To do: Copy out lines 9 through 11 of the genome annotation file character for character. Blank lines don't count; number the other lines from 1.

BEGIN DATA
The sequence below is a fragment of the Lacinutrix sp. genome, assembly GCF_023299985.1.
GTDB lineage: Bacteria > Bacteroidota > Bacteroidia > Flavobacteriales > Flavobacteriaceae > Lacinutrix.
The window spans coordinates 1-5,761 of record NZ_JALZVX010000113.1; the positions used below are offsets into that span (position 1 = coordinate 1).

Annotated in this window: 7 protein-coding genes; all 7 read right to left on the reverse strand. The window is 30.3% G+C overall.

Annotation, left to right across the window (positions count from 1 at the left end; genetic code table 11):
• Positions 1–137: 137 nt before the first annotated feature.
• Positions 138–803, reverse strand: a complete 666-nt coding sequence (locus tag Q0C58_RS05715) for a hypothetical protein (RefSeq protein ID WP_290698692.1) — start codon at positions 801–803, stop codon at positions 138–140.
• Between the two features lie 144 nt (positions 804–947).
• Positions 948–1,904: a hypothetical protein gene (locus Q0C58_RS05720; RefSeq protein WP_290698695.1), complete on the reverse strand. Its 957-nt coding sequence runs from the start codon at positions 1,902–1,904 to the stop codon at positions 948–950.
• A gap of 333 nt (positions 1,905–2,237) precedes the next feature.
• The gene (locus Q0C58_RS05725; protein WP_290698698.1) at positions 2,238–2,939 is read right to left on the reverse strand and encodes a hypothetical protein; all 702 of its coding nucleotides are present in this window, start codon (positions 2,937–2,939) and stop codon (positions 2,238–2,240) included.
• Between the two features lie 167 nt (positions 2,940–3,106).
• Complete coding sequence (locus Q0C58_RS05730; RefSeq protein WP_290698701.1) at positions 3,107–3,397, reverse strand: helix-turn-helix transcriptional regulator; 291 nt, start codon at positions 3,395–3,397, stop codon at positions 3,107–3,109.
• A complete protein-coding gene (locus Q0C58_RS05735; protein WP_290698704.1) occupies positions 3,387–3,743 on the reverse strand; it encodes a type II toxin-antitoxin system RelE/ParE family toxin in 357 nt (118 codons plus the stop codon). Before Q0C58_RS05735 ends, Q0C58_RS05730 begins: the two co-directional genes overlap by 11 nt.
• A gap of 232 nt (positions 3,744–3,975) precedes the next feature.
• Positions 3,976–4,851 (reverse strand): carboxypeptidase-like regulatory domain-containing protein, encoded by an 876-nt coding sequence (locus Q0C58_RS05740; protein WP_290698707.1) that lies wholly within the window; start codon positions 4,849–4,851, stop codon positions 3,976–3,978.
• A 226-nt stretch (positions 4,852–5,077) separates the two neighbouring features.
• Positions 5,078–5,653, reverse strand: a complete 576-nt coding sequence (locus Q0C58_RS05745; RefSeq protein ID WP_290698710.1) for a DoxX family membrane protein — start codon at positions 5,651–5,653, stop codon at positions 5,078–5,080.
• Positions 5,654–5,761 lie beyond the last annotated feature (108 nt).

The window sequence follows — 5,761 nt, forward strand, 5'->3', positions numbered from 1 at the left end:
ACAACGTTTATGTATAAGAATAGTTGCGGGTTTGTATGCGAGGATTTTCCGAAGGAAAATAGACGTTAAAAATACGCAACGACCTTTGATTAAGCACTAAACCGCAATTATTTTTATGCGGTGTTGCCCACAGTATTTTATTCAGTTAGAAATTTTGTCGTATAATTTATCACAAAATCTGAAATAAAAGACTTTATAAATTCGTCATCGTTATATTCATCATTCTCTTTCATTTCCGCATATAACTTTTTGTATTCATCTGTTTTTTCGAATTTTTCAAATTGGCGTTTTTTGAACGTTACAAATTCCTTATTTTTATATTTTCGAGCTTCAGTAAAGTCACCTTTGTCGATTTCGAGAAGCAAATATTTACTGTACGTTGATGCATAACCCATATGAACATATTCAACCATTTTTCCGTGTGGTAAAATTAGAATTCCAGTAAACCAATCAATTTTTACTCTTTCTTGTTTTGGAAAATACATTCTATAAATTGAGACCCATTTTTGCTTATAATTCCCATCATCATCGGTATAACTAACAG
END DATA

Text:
• Positions 948–1,904: a hypothetical protein gene (locus Q0C58_RS05720; RefSeq protein WP_290698695.1), complete on the reverse strand. Its 957-nt coding sequence runs from the start codon at positions 1,902–1,904 to the stop codon at positions 948–950.
• A gap of 333 nt (positions 1,905–2,237) precedes the next feature.
• The gene (locus Q0C58_RS05725; protein WP_290698698.1) at positions 2,238–2,939 is read right to left on the reverse strand and encodes a hypothetical protein; all 702 of its coding nucleotides are present in this window, start codon (positions 2,937–2,939) and stop codon (positions 2,238–2,240) included.